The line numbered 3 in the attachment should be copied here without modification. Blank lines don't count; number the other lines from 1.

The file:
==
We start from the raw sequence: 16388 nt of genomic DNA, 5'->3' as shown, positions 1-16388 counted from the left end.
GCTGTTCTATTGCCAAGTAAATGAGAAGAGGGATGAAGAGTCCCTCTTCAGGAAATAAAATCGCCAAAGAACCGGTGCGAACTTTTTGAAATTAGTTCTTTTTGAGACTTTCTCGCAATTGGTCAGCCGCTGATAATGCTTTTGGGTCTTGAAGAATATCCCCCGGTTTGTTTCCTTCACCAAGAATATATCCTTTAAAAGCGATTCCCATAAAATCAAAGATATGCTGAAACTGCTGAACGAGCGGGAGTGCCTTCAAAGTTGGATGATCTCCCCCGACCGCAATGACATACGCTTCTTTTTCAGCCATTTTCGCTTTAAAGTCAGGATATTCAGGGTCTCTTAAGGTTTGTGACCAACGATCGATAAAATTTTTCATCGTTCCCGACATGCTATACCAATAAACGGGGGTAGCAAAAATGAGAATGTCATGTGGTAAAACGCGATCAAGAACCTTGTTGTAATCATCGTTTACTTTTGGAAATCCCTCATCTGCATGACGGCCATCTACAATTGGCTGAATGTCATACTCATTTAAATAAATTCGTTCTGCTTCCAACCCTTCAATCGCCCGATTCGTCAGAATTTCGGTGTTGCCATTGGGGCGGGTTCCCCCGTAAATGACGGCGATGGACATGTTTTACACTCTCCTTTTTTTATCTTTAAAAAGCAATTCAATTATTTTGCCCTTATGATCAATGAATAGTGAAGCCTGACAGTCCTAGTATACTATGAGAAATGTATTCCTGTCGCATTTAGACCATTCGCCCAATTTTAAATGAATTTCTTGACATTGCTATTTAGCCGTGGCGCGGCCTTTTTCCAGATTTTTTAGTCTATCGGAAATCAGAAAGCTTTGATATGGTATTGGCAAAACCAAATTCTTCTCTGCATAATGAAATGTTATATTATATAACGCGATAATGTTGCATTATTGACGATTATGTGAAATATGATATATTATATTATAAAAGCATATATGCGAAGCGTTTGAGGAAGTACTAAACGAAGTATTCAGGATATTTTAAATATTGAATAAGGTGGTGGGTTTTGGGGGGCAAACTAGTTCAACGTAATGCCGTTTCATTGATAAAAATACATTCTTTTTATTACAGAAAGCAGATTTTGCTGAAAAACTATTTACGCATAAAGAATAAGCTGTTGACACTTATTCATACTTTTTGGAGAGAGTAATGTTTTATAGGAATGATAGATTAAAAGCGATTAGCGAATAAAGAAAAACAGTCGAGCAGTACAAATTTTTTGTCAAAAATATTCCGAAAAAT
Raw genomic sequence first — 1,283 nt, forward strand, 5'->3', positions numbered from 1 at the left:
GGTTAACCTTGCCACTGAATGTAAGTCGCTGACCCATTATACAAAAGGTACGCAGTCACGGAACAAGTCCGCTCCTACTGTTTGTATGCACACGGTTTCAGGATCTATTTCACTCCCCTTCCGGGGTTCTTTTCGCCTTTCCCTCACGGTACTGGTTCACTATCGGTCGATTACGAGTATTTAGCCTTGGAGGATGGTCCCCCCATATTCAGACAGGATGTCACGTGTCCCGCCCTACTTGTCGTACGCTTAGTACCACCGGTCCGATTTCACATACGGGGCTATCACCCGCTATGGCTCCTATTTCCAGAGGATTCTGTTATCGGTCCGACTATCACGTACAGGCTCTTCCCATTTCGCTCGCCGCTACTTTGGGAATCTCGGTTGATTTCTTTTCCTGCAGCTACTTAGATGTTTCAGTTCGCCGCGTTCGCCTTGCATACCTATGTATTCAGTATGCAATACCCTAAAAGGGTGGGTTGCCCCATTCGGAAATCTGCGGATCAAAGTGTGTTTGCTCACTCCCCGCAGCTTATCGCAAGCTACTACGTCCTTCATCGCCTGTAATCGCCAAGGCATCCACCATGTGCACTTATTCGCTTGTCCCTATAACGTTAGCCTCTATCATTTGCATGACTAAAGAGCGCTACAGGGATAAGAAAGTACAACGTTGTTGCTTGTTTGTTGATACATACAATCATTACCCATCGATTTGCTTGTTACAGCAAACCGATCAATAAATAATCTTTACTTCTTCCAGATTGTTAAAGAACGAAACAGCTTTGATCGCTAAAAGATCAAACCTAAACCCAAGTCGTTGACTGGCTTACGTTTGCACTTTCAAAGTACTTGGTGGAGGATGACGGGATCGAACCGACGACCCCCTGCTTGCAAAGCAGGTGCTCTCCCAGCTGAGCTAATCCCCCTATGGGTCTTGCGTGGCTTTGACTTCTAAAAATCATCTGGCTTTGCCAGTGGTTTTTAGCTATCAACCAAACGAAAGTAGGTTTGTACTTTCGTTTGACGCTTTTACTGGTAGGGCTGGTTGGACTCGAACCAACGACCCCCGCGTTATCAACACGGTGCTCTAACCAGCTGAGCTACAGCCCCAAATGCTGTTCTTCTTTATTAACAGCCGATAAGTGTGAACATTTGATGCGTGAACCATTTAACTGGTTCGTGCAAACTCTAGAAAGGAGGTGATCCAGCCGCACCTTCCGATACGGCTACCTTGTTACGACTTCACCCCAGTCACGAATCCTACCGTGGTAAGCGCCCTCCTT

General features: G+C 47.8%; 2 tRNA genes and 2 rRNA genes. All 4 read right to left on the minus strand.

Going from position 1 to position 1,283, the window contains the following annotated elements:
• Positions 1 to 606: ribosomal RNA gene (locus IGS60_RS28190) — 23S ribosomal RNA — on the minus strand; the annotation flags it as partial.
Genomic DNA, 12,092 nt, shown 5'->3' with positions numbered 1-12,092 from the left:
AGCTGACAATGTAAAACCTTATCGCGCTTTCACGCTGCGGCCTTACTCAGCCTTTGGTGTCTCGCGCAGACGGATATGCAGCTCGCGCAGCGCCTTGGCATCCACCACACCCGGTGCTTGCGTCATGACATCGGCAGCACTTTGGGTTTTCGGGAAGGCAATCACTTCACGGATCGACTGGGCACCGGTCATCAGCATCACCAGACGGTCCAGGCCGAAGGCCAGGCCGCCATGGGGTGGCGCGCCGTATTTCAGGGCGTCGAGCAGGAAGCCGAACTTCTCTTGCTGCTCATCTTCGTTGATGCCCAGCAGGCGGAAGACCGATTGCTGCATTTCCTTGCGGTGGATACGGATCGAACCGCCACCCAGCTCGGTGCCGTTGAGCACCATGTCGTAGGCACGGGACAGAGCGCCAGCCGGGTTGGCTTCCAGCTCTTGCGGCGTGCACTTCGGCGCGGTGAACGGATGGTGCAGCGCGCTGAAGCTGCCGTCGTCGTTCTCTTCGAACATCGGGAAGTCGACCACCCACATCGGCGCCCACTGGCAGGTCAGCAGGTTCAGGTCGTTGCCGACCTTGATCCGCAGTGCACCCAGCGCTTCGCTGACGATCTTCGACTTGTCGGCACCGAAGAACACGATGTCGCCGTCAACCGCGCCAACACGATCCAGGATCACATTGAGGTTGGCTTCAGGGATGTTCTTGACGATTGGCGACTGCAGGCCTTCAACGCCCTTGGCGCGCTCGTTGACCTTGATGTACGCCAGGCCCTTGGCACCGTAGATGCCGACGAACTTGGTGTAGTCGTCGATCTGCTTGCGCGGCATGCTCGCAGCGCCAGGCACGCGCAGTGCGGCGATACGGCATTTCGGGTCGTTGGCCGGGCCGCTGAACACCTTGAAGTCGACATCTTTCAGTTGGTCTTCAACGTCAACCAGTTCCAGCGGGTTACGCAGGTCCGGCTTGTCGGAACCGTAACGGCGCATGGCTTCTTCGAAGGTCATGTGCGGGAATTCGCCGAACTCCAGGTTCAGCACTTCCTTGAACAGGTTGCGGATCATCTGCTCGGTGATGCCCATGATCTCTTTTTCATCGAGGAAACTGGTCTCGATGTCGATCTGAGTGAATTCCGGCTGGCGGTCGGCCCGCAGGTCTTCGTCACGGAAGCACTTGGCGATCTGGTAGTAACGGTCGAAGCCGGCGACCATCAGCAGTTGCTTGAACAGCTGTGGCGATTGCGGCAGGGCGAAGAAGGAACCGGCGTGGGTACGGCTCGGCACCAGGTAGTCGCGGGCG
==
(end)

Raw genomic sequence first — 1,283 nt, forward strand, 5'->3', positions numbered from 1 at the left: